Silent Retreat in Ohio: In Conversation with Gaelle Lecourt
Ever wanted to participate in a silent retreat in Ohio? Read Gaelle Lecurt’s experience and tips on a past retreat here:
Tell us about yourself! What do you do when you’re not traveling the world? Where are you from? Where do you currently live?
When I am not traveling, I am a transformational coach. I support women all over the world to take the leap of faith to change their lives, and I am specialized in realizing the dream to travel and live abroad. Whether this means three months during the winter every year, a six -month sabbatical, or permanently, I provide my expertise for each woman to put herself first and successfully make the changes she desires.
I am originally from France, then I lived in the UK and Switzerland, then spent seven years in the US, and I am now in Playa del Carmen, Mexico. I share my time between Mexico in the winter, France in the summer and the US in between, doing yin yoga workshops, series and coaching retreats. My next destinations are Lake Atitlan in Guatemala and Machu Picchu. I also love yellow mangoes and chocolate!
What kind of retreat did you participate in? Where was it located? How did you spend your time there?
I went to a 5-days silent retreat at Grailville Retreat Center in Ohio with a yoga studio that organized it as the final event of its yoga teacher training course. The time was split between meditation (sitting and walking), yoga, teachings by Felix Lopez, who is a pranic healer, free time, and meals. I used the free time to walk in nature and journal my insights and thoughts during the retreat. And most importantly, no talking, no reading, and no cellphones were allowed.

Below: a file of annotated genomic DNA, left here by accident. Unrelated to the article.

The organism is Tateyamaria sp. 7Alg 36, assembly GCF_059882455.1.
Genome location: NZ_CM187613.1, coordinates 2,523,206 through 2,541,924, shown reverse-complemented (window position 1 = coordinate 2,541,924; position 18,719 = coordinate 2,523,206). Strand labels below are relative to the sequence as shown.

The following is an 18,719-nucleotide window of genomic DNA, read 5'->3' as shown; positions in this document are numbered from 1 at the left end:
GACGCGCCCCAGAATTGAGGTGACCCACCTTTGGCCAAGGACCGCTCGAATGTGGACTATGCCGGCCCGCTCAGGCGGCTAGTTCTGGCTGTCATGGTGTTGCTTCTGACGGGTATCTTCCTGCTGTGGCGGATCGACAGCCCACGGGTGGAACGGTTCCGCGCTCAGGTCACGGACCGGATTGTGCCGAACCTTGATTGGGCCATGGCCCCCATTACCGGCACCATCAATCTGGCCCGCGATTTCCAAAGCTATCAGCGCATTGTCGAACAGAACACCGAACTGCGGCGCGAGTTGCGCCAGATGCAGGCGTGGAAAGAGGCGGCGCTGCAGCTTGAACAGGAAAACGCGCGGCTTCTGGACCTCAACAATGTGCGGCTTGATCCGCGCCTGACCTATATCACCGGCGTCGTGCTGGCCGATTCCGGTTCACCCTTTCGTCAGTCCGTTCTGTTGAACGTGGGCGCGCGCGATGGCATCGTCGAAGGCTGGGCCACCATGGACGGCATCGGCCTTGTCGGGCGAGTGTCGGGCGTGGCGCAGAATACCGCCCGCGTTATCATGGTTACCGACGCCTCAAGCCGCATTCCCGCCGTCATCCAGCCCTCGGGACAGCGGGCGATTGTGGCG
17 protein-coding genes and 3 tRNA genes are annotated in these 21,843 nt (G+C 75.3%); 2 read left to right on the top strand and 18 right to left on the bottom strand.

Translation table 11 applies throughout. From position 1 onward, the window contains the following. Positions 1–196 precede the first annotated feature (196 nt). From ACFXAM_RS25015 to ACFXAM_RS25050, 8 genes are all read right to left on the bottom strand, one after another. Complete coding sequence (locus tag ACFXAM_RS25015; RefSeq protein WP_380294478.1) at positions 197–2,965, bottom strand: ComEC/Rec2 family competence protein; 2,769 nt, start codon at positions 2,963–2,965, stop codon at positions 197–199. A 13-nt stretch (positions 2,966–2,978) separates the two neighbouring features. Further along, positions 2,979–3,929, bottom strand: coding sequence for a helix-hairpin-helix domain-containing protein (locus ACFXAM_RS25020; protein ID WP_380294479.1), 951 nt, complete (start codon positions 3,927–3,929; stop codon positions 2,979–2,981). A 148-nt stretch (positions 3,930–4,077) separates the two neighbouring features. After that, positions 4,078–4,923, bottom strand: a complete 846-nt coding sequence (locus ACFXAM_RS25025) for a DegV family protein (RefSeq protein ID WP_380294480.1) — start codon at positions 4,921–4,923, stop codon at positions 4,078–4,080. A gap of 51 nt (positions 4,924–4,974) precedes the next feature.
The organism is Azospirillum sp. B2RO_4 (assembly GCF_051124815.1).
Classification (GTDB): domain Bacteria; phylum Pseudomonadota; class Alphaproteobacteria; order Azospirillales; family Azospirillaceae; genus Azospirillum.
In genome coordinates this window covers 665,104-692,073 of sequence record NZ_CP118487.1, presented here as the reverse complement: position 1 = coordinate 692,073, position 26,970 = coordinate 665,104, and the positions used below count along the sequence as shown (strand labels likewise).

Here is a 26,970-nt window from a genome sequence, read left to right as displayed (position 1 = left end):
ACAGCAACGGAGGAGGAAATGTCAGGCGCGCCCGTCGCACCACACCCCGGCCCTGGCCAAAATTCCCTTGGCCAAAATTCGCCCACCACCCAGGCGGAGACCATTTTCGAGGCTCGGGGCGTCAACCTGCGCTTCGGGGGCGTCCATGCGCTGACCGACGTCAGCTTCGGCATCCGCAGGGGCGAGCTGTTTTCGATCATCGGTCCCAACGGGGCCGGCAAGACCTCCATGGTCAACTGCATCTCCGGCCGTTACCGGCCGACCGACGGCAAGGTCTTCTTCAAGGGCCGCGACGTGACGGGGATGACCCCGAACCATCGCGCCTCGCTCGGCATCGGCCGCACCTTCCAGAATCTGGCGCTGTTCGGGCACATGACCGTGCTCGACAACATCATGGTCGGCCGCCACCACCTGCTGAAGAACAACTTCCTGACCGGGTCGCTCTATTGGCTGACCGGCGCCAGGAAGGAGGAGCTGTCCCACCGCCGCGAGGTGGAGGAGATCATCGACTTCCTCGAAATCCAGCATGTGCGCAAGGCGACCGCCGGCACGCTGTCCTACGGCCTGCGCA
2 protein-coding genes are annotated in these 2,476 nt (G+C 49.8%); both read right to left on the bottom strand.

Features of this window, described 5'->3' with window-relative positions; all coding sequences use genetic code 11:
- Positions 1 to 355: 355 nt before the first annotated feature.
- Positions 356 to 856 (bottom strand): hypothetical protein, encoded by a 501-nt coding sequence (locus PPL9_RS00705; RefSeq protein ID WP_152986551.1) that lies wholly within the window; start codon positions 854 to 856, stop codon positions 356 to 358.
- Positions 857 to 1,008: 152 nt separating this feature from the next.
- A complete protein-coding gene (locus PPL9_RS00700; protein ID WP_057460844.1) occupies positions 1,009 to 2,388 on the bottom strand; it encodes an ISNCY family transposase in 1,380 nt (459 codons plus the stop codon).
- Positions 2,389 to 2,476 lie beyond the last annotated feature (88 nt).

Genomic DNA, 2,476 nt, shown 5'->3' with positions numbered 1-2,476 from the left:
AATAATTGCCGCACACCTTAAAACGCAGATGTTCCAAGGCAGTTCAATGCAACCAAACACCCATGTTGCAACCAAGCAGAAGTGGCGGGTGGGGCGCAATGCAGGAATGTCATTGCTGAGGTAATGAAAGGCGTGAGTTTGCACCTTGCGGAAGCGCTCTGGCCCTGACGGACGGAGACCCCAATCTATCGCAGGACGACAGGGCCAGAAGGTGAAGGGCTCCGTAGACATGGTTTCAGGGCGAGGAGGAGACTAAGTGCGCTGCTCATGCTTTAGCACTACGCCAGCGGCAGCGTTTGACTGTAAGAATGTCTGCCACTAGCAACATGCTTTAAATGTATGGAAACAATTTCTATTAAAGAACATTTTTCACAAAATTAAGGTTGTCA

What made you decide to participate in the retreat?
I wanted to see what happens when you have no people influencing you, and to find out what I truly think when I am by myself. I like the challenge of being outside of my comfort zone. In fact, I trusted the yoga studio and its owner, so I went.
What were the highlights of the retreat? What disappointed you about the retreat?
During the first two days, it felt immensely good to not worry about what to do, where to go, what to eat… I followed the schedule of when to be where. In real life, I am the boss of my world 24/7 and it felt good to just follow the flow and let someone else decide… That was until the third day when I was really annoyed that I had to get up at 5:40am every day. The schedule was also a bit packed so sometimes I felt pressured rather than flowing from one activity to the next.
How, if at all, did the retreat change you? Were there new practices you incorporated into your life following the retreat?
I had a lot of insights about society–how it shapes us, how we long for the appreciation of other people.
Having a roommate and not being able to talk to her made my first night sleepless. I was super conscious of every turn I made and the three times I got up to go to the bathroom. I was feeling miserable, didn’t sleep, and was over conscious that we would have to wake up at 5:40am after very little sleep. I couldn’t shake the feeling that the whole retreat would be filled with sleep deprivation and that I would get back to work on Monday in worse shape than when I’d left.